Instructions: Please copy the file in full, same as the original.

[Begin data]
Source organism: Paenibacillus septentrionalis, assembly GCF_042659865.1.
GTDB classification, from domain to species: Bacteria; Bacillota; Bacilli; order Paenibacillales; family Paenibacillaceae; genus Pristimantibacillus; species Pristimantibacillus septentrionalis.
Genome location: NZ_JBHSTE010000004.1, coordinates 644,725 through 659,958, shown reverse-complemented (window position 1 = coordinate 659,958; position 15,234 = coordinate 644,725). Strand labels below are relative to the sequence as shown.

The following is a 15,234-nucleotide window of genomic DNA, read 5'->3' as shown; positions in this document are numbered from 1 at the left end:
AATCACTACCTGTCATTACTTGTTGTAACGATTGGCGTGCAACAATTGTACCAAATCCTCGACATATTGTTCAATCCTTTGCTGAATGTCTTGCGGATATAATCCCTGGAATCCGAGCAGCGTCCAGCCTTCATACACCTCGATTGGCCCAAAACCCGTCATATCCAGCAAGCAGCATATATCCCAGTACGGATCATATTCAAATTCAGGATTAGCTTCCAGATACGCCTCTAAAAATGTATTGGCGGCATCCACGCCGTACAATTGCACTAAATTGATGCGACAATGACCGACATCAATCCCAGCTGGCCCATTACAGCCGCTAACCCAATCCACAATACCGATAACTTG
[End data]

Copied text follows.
Source organism: Paenibacillus septentrionalis, assembly GCF_042659865.1.
GTDB classification, from domain to species: Bacteria; Bacillota; Bacilli; order Paenibacillales; family Paenibacillaceae; genus Pristimantibacillus; species Pristimantibacillus septentrionalis.
Genome location: NZ_JBHSTE010000004.1, coordinates 644,725 through 659,958, shown reverse-complemented (window position 1 = coordinate 659,958; position 15,234 = coordinate 644,725). Strand labels below are relative to the sequence as shown.

The following is a 15,234-nucleotide window of genomic DNA, read 5'->3' as shown; positions in this document are numbered from 1 at the left end:
AATCACTACCTGTCATTACTTGTTGTAACGATTGGCGTGCAACAATTGTACCAAATCCTCGACATATTGTTCAATCCTTTGCTGAATGTCTTGCGGATATAATCCCTGGAATCCGAGCAGCGTCCAGCCTTCATACACCTCGATTGGCCCAAAACCCGTCATATCCAGCAAGCAGCATATATCCCAGTACGGATCATATTCAAATTCAGGATTAGCTTCCAGATACGCCTCTAAAAATGTATTGGCGGCATCCACGCCGTACAATTGCACTAAATTGATGCGACAATGACCGACATCAATCCCAGCTGGCCCATTACAGCCGCTAACCCAATCCACAATACCGATAACTTG